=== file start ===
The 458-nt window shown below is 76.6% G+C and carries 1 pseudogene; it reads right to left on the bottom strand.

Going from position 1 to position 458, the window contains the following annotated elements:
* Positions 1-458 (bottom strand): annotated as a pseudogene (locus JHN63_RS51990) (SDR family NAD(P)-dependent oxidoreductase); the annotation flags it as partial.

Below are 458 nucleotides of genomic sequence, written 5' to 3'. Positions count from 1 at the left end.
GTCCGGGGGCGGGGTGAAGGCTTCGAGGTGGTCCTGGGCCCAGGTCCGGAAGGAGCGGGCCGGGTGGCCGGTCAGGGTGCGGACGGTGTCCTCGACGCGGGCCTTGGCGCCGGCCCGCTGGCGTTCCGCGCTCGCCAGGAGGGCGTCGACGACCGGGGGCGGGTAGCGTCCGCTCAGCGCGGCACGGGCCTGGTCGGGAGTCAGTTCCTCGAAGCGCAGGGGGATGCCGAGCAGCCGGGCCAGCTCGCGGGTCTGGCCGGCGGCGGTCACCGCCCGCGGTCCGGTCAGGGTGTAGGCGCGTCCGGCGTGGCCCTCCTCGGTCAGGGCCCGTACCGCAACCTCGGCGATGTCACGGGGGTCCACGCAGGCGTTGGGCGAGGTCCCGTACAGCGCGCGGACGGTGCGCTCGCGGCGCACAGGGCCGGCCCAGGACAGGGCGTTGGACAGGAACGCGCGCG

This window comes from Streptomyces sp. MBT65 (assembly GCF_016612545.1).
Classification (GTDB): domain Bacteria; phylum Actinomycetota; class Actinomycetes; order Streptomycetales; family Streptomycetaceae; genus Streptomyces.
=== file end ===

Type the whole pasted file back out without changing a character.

The 458-nt window shown below is 76.6% G+C and carries 1 pseudogene; it reads right to left on the bottom strand.

Going from position 1 to position 458, the window contains the following annotated elements:
* Positions 1-458 (bottom strand): annotated as a pseudogene (locus JHN63_RS51990) (SDR family NAD(P)-dependent oxidoreductase); the annotation flags it as partial.

Below are 458 nucleotides of genomic sequence, written 5' to 3'. Positions count from 1 at the left end.
GTCCGGGGGCGGGGTGAAGGCTTCGAGGTGGTCCTGGGCCCAGGTCCGGAAGGAGCGGGCCGGGTGGCCGGTCAGGGTGCGGACGGTGTCCTCGACGCGGGCCTTGGCGCCGGCCCGCTGGCGTTCCGCGCTCGCCAGGAGGGCGTCGACGACCGGGGGCGGGTAGCGTCCGCTCAGCGCGGCACGGGCCTGGTCGGGAGTCAGTTCCTCGAAGCGCAGGGGGATGCCGAGCAGCCGGGCCAGCTCGCGGGTCTGGCCGGCGGCGGTCACCGCCCGCGGTCCGGTCAGGGTGTAGGCGCGTCCGGCGTGGCCCTCCTCGGTCAGGGCCCGTACCGCAACCTCGGCGATGTCACGGGGGTCCACGCAGGCGTTGGGCGAGGTCCCGTACAGCGCGCGGACGGTGCGCTCGCGGCGCACAGGGCCGGCCCAGGACAGGGCGTTGGACAGGAACGCGCGCG

This window comes from Streptomyces sp. MBT65 (assembly GCF_016612545.1).
Classification (GTDB): domain Bacteria; phylum Actinomycetota; class Actinomycetes; order Streptomycetales; family Streptomycetaceae; genus Streptomyces.